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Thread: Bad/badly

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    #21

    Re: Bad/badly

    Quote Originally Posted by Yankee View Post
    Y
    ''I feel bad. I feel badlypoorly.'' You crossed it (badly) out because here you are talking about health. Am I right? If I feel guilty I can use I feel bad, I feel poorly and even I feel badly with ''badly'' being a nonstandard form. Is that right? Just reasking to make sure I don't misunderstand.
    Last edited by Rachel Adams; 27-Mar-2020 at 08:26.

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    #22

    Re: Bad/badly

    Quote Originally Posted by Phaedrus View Post
    "Feel" is a linking (copula-like) verb, so it works like "be," "look," "smell," etc., when followed by an adjective.

    Compare: "She smells bad" means that she has an unpleasant smell; "She smells badly" means that she has difficulty using her olfactory sense.
    Is there a complete list of such verbs? It would be very helpful to study them. But what can be the meaninig of ''She looks badly''? I understand ''She looks bad'' as ''She is not looking well.'' I can't think of an example with ''be''.

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    #23

    Re: Bad/badly

    Quote Originally Posted by Rachel Adams View Post
    what can be the meaninig of ''She looks badly''?
    Forget it. It means nothing.
    Typoman - writer of rongs

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    #24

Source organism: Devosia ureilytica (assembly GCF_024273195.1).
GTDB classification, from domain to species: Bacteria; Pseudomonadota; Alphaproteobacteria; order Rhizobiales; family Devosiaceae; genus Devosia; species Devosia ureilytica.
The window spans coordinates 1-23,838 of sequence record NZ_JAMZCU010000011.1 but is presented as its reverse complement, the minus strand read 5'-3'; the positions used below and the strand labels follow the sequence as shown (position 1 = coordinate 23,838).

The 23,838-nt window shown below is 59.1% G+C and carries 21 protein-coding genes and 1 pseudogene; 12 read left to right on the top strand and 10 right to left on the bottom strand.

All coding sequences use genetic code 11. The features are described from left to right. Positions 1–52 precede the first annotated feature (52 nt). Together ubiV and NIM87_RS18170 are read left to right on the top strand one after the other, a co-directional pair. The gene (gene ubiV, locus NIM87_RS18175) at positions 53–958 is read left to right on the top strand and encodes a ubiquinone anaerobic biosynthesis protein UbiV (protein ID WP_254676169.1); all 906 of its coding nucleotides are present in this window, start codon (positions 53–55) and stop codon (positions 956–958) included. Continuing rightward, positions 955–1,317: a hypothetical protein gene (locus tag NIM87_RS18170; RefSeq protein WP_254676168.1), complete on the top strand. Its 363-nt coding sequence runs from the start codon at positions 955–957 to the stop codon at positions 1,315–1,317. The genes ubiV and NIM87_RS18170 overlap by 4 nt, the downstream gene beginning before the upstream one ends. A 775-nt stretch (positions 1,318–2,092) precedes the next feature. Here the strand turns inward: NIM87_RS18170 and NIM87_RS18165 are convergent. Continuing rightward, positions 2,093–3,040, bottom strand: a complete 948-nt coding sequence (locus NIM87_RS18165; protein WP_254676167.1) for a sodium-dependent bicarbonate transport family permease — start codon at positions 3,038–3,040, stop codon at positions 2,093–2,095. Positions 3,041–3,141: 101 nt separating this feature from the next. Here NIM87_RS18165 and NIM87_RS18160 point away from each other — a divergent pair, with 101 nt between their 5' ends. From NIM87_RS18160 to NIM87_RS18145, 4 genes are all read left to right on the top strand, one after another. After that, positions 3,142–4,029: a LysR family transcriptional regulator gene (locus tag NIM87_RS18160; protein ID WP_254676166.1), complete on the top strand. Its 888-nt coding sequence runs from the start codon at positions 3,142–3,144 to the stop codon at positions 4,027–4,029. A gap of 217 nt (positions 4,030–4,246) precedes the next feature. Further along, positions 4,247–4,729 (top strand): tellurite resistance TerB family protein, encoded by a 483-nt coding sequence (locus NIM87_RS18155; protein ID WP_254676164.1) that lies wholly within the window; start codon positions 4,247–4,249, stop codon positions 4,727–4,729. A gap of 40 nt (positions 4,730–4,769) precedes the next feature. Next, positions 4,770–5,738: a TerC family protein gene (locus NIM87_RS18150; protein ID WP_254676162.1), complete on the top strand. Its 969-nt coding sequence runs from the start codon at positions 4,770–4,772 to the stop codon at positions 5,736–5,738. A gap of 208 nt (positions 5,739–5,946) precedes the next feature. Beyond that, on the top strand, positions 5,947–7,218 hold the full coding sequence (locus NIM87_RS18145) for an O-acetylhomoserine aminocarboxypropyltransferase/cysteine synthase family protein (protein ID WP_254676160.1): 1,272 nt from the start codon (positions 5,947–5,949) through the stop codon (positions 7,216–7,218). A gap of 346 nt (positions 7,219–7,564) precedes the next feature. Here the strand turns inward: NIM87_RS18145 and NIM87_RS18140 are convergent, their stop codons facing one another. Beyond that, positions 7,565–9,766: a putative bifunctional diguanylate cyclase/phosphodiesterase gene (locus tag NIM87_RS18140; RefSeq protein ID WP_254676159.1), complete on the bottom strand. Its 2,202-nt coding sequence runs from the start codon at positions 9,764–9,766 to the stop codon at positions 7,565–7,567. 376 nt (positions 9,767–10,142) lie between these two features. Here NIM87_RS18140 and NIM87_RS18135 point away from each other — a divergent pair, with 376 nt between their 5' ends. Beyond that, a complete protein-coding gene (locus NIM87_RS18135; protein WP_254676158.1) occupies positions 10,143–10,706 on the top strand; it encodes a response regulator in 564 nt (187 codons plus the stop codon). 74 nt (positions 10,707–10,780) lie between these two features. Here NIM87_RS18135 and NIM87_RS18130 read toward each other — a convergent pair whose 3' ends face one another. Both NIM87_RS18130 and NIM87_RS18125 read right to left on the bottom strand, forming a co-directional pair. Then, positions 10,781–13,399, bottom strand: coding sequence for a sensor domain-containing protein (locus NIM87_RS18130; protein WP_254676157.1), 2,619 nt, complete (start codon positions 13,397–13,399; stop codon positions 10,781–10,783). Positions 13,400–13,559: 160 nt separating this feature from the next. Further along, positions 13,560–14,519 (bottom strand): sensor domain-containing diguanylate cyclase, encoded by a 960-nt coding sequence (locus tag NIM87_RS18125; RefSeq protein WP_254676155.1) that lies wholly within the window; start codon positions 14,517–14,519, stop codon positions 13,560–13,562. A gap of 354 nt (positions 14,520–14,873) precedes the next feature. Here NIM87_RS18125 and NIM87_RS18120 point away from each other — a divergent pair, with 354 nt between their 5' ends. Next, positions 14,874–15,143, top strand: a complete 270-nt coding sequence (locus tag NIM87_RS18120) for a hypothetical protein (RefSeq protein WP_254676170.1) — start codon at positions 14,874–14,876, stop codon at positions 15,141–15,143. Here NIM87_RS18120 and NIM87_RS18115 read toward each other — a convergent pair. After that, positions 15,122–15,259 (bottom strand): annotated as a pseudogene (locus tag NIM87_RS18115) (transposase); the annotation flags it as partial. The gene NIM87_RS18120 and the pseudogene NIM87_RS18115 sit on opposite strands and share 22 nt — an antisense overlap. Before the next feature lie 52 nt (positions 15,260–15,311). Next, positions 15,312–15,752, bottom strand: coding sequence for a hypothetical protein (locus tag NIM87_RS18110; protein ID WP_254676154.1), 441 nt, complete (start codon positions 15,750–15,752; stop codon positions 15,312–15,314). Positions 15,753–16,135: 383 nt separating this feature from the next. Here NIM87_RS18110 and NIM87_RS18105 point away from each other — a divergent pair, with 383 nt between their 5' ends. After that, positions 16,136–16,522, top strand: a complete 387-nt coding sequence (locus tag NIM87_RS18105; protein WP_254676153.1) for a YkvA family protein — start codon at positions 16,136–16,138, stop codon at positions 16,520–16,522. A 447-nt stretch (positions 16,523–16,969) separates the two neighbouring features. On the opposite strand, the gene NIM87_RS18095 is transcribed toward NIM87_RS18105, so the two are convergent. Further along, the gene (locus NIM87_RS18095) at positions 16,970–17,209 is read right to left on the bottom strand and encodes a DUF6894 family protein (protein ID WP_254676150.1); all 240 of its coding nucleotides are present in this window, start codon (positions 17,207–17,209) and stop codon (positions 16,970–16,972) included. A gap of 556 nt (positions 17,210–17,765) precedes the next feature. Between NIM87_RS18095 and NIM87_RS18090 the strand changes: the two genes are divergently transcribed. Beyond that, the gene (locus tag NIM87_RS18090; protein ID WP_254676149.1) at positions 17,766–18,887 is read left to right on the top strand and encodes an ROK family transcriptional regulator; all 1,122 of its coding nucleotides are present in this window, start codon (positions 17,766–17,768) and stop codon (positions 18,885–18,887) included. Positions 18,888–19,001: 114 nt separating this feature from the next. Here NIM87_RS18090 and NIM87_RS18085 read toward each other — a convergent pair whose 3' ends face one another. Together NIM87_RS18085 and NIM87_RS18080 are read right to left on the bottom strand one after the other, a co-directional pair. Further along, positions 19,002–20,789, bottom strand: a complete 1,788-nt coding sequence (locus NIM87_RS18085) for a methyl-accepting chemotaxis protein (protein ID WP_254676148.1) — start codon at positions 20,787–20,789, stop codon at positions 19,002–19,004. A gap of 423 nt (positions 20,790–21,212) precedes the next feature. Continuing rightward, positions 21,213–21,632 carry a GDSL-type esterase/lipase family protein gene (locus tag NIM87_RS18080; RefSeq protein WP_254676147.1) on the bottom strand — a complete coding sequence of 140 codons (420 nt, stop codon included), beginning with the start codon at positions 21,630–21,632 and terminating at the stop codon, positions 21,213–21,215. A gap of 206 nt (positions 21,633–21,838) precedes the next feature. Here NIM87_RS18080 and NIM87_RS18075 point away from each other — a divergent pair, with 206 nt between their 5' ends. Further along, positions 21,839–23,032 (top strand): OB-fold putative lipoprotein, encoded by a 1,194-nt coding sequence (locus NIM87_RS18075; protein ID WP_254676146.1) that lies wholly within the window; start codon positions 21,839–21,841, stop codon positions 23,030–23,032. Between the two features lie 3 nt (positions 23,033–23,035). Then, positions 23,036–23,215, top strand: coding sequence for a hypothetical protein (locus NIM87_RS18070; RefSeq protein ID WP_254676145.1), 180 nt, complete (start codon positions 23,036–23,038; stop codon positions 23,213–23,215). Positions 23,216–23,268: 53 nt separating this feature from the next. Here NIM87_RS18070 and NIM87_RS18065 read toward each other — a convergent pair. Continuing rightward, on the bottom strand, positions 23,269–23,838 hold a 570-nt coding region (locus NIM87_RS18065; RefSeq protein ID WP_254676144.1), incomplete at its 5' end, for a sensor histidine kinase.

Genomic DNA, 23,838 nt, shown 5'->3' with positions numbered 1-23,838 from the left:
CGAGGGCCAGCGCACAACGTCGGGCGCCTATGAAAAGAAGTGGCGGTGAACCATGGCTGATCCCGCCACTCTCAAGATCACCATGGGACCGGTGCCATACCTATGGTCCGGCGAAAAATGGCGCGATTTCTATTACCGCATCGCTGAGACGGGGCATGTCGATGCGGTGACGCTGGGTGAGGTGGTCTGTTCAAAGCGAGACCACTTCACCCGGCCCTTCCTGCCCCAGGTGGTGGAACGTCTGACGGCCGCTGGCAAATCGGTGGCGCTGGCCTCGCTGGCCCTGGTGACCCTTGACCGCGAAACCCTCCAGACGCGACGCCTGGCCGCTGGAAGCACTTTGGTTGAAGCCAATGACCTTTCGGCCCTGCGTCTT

Re: Bad/badly

    I feel bad or, more commonly, I don't feel well, mean the same thing as I feel poorly. I don't think I've ever said the latter in my life. It sounds regional or dialectal to me.
    I am not a teacher.

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    #25

    Re: Bad/badly

    Quote Originally Posted by GoesStation View Post
    I feel bad or, more commonly, I don't feel well, mean the same thing as I feel poorly. I don't think I've ever said the latter in my life. It sounds regional or dialectal to me.
    It was very common among my grandmother (b.1895) and her generation in Hampshire, England. My mother may have used it. I don't think I have.
    Typoman - writer of rongs

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    #26

    Re: Bad/badly

    Quote Originally Posted by Piscean View Post
    It was very common among my grandmother (b.1895) and her generation in Hampshire, England. My mother may have used it. I don't think I have.
    I almost added "quaint" to the adjectives in my previous post. Yankee's support for the term made me think it's still used in some regions of the United States, so I dropped it.
    I am not a teacher.

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    #27

    Re: Bad/badly

    Quote Originally Posted by Rachel Adams View Post
    ''I feel bad. I feel badlypoorly.'' You crossed it (badly) out because here you are talking about health. Am I right? Yes. If I feel guilty I can use I feel bad, (Yes,I would expect to use and hear "bad' in that context)) I feel poorly (maybe,but would not expect to hear or use)and even I feel badly (for me 50/50) with ''badly'' being a nonstandard form. Is that right? Just reasking to make sure I don't misunderstand.
    Y

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    #28

    Re: Bad/badly

    Quote Originally Posted by Rachel Adams View Post
    Is there a complete list of such verbs? It would be very helpful to study them.
    https://en.wikipedia.org/wiki/List_of_English_copulae

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    #29

    Re: Bad/badly

    Quote Originally Posted by Yankee View Post
    Y
    If I am talking about a relationship. It won't be wrong to say ''It ended badly or poorly.'' But not ''bad.'' Am I right?

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    #30

    Re: Bad/badly

    Quote Originally Posted by Rachel Adams View Post
    If I am talking about a relationship. It won't be wrong to say ''It ended badly or poorly.'' But not ''bad.'' Am I right?
    Yes. In casual speech, many native speakers would say It ended bad, but learners shouldn't do this.
    I am not a teacher.

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